The Tunnel (TV series)

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The Tunnel
The Tunnel Sky Atlantic Logo.jpg.png
Also known asTunnel
GenreCrime drama
FormatSerial drama
Written by
Directed by
Starring
Opening theme"The End of Time" – Charlotte Gainsbourg
Country of origin
  • United Kingdom
  • France
Original language(s)
  • English
  • French
No. of seasons1
No. of episodes10 (List of episodes)
Production
Executive producer(s)
  • Lars Blomgren
  • Jane Featherstone
  • Manda Levin
  • Nora Melhli
  • Anne Mensah
  • Fabrice De La Patellière
  • Karen Wilson
Producer(s)Ruth Kenley-Letts
Location(s)
  • United Kingdom
  • France
Running time45 minutes approx
Production company(s)
Broadcast
Original channel
Picture format16:9 (1080i HDTV)
Original run16 October 2013 (2013-10-16) – present
 
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The Tunnel
The Tunnel Sky Atlantic Logo.jpg.png
Also known asTunnel
GenreCrime drama
FormatSerial drama
Written by
Directed by
Starring
Opening theme"The End of Time" – Charlotte Gainsbourg
Country of origin
  • United Kingdom
  • France
Original language(s)
  • English
  • French
No. of seasons1
No. of episodes10 (List of episodes)
Production
Executive producer(s)
  • Lars Blomgren
  • Jane Featherstone
  • Manda Levin
  • Nora Melhli
  • Anne Mensah
  • Fabrice De La Patellière
  • Karen Wilson
Producer(s)Ruth Kenley-Letts
Location(s)
  • United Kingdom
  • France
Running time45 minutes approx
Production company(s)
Broadcast
Original channel
Picture format16:9 (1080i HDTV)
Original run16 October 2013 (2013-10-16) – present

The Tunnel (French: Tunnel) is a British/French crime drama television series, adapted from the 2011 Danish/Swedish crime series The Bridge (Broen/Bron). The Tunnel began broadcast on 16 October 2013 on Sky Atlantic in the UK, and on 11 November 2013 on Canal+ in France. The series stars Stephen Dillane and Clémence Poésy as British and French police detectives Karl Roebuck and Elise Wasserman, respectively. The plot follows the two detectives working together to find a serial killer who left the upper-half body of a French politician, and the lower-half of a British prostitute in the Channel Tunnel, at the midpoint between France and the UK. They later learn that the killer, later nicknamed the "Truth Terrorist", is on a moral crusade to highlight many social problems, terrorising both countries in the process. As the series progresses, it is revealed that the killer's true intention is to target Karl.

The Anglo/French adaption of The Bridge was announced as a joint project between Sky and Canal+ in January 2013. Ben Richards, the head writer of The Tunnel, worked with Hans Rosenfeldt, the creator of the original series. Due to the setting, the dialogue of the series is bilingual, a first for British and French television. With a budget of £15 million, filming took place between February and August 2013, and was shot on location in Kent, England and northern France. It was produced with both British and French crew members. The premieres on both Sky Atlantic and Canal+ received strong ratings for the respective channels, with an initial consolidated figure of almost 900,000 in the UK, and 1.3 million in France. Critical reception of the series has been generally positive, with Dillane and Poésy's acting being praised, as well as the plot's grittiness. The comparisons with The Bridge was also viewed favourably by some reviewers, though others criticised The Tunnel for being identical. Though the producers admit the first episode is a copy of the original, The Tunnel would diverge as it progresses.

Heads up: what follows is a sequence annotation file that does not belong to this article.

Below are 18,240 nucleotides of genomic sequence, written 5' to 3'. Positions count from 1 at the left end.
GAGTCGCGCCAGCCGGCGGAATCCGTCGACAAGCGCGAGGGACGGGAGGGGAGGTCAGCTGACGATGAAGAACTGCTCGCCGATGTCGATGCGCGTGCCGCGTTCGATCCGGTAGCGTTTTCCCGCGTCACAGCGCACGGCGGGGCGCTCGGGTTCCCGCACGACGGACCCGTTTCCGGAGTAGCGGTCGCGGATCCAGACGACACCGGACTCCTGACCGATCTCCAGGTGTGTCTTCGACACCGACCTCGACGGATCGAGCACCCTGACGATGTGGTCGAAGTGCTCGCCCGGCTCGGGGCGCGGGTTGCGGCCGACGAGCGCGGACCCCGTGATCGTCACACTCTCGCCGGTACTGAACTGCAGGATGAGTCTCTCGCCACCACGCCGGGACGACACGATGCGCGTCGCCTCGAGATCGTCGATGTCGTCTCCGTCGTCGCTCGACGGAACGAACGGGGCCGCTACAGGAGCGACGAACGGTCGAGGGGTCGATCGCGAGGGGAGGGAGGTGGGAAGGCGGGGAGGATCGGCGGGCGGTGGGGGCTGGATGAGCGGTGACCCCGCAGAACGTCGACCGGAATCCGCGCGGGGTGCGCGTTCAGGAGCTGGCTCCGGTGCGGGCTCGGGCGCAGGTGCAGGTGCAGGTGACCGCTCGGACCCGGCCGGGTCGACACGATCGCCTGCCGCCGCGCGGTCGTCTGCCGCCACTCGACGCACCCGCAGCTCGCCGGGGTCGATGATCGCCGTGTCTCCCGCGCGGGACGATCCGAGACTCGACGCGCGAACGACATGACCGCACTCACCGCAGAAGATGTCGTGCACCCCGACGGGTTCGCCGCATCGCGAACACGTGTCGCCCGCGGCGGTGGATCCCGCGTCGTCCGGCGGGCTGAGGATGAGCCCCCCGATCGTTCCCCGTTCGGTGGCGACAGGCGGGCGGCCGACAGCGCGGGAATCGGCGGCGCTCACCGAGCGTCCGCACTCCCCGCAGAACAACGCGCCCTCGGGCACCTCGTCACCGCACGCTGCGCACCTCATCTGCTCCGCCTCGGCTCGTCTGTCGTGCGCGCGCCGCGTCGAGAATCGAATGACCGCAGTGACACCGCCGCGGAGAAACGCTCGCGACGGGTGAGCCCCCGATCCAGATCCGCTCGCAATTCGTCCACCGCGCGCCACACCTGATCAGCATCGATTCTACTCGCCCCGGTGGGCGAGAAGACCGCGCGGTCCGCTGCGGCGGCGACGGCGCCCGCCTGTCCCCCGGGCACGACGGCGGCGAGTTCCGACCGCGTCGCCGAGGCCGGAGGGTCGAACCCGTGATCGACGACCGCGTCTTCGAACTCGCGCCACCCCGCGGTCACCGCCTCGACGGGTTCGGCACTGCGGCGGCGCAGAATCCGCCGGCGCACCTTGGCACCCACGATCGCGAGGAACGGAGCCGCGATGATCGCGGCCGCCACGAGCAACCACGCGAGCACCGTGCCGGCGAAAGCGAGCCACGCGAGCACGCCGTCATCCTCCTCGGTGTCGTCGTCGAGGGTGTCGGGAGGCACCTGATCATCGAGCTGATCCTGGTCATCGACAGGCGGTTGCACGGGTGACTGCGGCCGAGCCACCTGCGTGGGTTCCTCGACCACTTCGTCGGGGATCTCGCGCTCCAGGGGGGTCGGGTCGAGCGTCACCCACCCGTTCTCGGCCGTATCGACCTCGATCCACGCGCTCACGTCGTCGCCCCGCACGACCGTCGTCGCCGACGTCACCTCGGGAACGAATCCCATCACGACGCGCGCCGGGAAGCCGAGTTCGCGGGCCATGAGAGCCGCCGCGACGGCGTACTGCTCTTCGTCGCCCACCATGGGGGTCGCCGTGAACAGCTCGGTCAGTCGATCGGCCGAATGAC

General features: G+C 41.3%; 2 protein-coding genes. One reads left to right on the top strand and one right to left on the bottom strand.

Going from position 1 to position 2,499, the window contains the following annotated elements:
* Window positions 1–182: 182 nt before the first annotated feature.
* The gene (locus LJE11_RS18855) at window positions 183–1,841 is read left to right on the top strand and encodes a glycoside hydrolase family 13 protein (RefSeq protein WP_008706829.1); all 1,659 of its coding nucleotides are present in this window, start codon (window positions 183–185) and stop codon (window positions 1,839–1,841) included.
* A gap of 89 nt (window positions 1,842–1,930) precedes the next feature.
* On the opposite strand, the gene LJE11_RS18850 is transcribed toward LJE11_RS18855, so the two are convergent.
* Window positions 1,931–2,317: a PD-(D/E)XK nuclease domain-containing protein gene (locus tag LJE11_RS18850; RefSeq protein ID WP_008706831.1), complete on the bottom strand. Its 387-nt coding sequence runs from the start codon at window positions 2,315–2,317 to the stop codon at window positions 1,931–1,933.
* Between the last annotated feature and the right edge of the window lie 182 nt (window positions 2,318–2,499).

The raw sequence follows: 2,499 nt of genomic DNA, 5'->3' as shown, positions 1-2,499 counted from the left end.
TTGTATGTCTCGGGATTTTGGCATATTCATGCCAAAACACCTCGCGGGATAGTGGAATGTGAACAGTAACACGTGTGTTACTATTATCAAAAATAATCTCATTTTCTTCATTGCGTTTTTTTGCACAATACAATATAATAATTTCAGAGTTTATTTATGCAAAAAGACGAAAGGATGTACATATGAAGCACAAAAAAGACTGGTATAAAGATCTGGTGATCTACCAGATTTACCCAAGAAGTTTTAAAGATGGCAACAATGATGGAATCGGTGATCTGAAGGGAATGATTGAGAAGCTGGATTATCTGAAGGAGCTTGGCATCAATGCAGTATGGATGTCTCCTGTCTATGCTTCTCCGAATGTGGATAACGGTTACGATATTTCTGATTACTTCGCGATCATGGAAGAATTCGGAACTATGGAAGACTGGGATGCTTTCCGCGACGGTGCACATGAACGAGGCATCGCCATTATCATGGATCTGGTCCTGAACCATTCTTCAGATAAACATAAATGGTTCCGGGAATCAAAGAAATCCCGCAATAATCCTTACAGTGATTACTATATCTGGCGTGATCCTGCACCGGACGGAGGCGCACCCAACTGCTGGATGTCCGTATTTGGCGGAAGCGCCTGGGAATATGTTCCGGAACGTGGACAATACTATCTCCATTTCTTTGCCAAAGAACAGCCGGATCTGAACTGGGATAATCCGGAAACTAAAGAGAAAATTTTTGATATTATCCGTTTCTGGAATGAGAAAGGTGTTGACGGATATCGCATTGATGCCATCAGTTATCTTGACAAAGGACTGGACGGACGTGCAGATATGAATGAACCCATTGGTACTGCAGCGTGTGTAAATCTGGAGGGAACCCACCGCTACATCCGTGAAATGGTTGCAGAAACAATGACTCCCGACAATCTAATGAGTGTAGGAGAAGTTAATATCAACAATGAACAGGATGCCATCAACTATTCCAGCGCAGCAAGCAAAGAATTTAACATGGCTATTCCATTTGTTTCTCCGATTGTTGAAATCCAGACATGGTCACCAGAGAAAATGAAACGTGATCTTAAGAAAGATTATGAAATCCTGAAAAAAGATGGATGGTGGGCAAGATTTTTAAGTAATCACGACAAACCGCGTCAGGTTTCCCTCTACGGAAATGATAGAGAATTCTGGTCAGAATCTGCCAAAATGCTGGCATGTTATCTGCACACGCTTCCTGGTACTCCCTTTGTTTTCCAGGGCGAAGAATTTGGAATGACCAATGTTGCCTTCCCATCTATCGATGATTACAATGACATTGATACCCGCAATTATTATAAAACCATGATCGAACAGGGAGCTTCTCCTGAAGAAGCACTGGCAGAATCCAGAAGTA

Cast and characters[edit]

Stephen Dillane (left) and Clémence Poésy (right) star in the series as detectives Karl Roebuck and Elise Wassermann, respectively.

Stephen Dillane plays Karl Roebuck, a laid-back British detective. Roebuck's role parallels that of Martin Rohde (played by Kim Bodnia), the Danish detective in The Bridge.[1] Both characters share some characteristics, even though Karl is a bigger change from Martin, for instance Karl is "more educated and a more troubled man."[2] Dillane was drawn to the political questions raised in the storyline, as well as the series' "novelistic telling."[3]

Clémence Poésy plays Elise Wassermann, the French detective and Roebuck's opposite. Wasserman's role parallels to that of Saga Norén (played by Sofia Helin), the Swedish detective in The Bridge. Elise shares similar mannerisms to Saga, including behaviour consistent with Asperger syndrome,[1] driving a Porsche and picking up men from bars for casual sex.[4] The innate seriousness of the character was a trait that Poésy found "quite annoying", but the actress came to appreciate Elise's honesty. Both Dillane and Poésy opted not to view the Scandinavian original series, with the latter stating that it would allow her more freedom in interpreting the character.[3] Poésy dubbed her English lines for the French broadcast.[5]

The series includes several other guest stars. Joseph Mawle plays Stephen Beaumont, a social worker, Tom Bateman appears as journalist Danny Hiller, and Tobi Bakare plays Chuks Akinade.[6] Thibault de Montalembert plays the head of the Calais police service, and Elise's superior, Olivier Pujol.[6][7] Sigrid Bouaziz plays Cécile Cabrillac, and Cédric Vieira plays Philippe Viot, police officers who work with Elise.[8][9] Mathieu Carriere and Jeanne Balibar play banker Alain Joubert, and his wife Charlotte, respectively. Merlin actress Angel Coulby stars as Laura Roebuck, Karl's wife, while Jack Lowden plays Adam, his son. Keeley Hawes guest starred as Suze Harcourt, a care worker and drug addict, along with Liz Smith, who plays Harriet, an elderly woman under Harcourt's care.[6]